Firefighters responded yesterday to a new wildfire near Clarno, Oregon, according to a BLM press release. The fire was reported yesterday just before noon along Highway 218, one mile east of the John Day River. Incident #301, called the Rhoades Canyon fire, grew quickly to the south due to light, dried-out grass, steep slopes and wind, and is currently estimated at 8,000 acres. The cause is under investigation. The fire is 10 percent contained at this time.
Increasing temperatures over the next several days and afternoon winds will continue to challenge firefighters. The fire is burning in a mix of land administered by the BLM including a portion of the Spring Basin Wilderness, private land, and fee title land managed by the Confederated Tribes of the Warm Springs called the Pine Creek Conservation Area. Firefighters protected several historic structures during the initial response to the fire, and no additional structures are considered threatened at this time. The John Day River and Highway 218 remain open.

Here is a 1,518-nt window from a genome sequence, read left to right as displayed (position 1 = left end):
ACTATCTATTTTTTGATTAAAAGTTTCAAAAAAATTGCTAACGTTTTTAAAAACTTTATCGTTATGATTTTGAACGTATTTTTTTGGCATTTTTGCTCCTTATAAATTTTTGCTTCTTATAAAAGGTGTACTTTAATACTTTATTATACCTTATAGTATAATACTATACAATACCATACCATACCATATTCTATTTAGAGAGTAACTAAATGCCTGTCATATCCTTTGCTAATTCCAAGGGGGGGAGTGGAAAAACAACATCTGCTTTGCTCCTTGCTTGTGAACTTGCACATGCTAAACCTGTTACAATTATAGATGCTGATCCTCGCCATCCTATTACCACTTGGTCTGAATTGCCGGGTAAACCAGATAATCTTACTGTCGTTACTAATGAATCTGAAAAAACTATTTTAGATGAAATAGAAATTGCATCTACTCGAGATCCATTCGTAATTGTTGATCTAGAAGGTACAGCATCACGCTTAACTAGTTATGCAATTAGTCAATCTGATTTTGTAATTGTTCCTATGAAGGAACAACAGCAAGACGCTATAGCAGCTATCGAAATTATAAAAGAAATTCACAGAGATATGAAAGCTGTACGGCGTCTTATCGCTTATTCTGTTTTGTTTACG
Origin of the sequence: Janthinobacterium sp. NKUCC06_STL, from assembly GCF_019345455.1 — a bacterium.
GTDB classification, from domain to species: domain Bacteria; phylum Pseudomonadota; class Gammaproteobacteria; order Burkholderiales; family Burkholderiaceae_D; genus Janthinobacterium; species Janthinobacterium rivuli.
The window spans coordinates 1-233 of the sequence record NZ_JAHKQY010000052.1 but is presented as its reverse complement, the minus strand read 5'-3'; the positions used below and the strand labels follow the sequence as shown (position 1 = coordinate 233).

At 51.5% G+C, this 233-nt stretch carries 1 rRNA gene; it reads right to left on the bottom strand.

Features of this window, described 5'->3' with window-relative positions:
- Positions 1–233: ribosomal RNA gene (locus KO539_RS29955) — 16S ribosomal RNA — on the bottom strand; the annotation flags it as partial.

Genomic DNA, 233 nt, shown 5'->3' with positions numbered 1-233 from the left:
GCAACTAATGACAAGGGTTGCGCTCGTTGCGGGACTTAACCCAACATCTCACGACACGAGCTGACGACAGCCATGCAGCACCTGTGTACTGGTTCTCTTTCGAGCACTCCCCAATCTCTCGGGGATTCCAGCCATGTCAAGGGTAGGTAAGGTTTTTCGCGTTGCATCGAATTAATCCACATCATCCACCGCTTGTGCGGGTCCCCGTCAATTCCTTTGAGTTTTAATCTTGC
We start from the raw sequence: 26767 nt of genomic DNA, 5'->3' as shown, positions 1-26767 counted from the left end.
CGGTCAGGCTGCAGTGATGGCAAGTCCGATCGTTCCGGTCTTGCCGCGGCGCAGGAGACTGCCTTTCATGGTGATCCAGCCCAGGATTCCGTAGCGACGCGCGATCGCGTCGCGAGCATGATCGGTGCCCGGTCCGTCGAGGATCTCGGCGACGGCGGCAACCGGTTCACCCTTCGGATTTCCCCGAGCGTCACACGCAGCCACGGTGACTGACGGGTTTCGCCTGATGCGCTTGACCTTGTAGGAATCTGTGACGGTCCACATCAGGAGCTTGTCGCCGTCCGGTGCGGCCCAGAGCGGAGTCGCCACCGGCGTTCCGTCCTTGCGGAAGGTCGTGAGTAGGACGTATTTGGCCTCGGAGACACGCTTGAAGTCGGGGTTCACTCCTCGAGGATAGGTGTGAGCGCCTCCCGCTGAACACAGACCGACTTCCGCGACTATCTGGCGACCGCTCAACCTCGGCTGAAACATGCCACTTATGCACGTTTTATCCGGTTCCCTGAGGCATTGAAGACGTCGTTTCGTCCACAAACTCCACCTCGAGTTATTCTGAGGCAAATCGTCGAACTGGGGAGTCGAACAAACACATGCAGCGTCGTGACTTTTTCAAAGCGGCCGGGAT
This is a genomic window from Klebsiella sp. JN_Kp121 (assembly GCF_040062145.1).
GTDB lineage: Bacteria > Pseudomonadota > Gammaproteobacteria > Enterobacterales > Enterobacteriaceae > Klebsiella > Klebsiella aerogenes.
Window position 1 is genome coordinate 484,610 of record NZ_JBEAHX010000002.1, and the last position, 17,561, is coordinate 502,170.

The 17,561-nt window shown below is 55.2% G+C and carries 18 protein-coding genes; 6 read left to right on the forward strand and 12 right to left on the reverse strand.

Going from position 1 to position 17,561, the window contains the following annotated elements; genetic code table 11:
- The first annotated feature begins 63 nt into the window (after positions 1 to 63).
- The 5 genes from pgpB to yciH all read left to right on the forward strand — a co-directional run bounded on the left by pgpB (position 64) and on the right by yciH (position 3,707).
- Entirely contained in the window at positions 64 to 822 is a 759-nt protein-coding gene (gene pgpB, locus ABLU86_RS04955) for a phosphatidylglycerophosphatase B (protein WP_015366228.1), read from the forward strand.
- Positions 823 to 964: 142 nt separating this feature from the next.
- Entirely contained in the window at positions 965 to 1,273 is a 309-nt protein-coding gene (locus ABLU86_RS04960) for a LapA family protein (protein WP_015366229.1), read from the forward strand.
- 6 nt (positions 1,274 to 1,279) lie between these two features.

The fire is staffed today with several engines from the Prineville District Bureau of Land Management and Wheeler County Fire and Rescue. In addition, there is a Type 1 handcrew (Hotshot crew) and a Type 2 handcrew, each providing 20 firefighters. Due to the limited number of roads in this area, the crews are being supported by two single engine air tankers (SEATs) and two Type 2 helicopters, and one Type 1 helicopter.
The rapid growth on the fire is a sign that vegetation in Central Oregon is quickly drying out. Lower elevations along the river canyons that are typically hotter and dryer are quickly moving toward extreme. Fire restrictions are currently in place along portions of the John Day, Lower Deschutes, Crooked and White Rivers in Central Oregon, requiring visitors to use white gas and propane stoves only for heating and cooking. Fire officials would like to remind everyone to take care as they head out to recreate in Central Oregon – where campfires are allowed, make sure someone is always there to watch them and make sure they’re “dead out” when going to bed or leaving the campground. As we approach the 4th of July holiday, please remember that fireworks of any kind are illegal on public land.
Information about the Rhoades Canyon Fire and other Central Oregon wildfires will be posted on the Central Oregon Fire Information Blog at http://centralorfireinfo.blogspot.com and you can follow Central Oregon wildfires on Twitter @CentralORFire. For large fires at the local, regional or national level, please visit InciWeb at https://inciweb.nwcg.gov.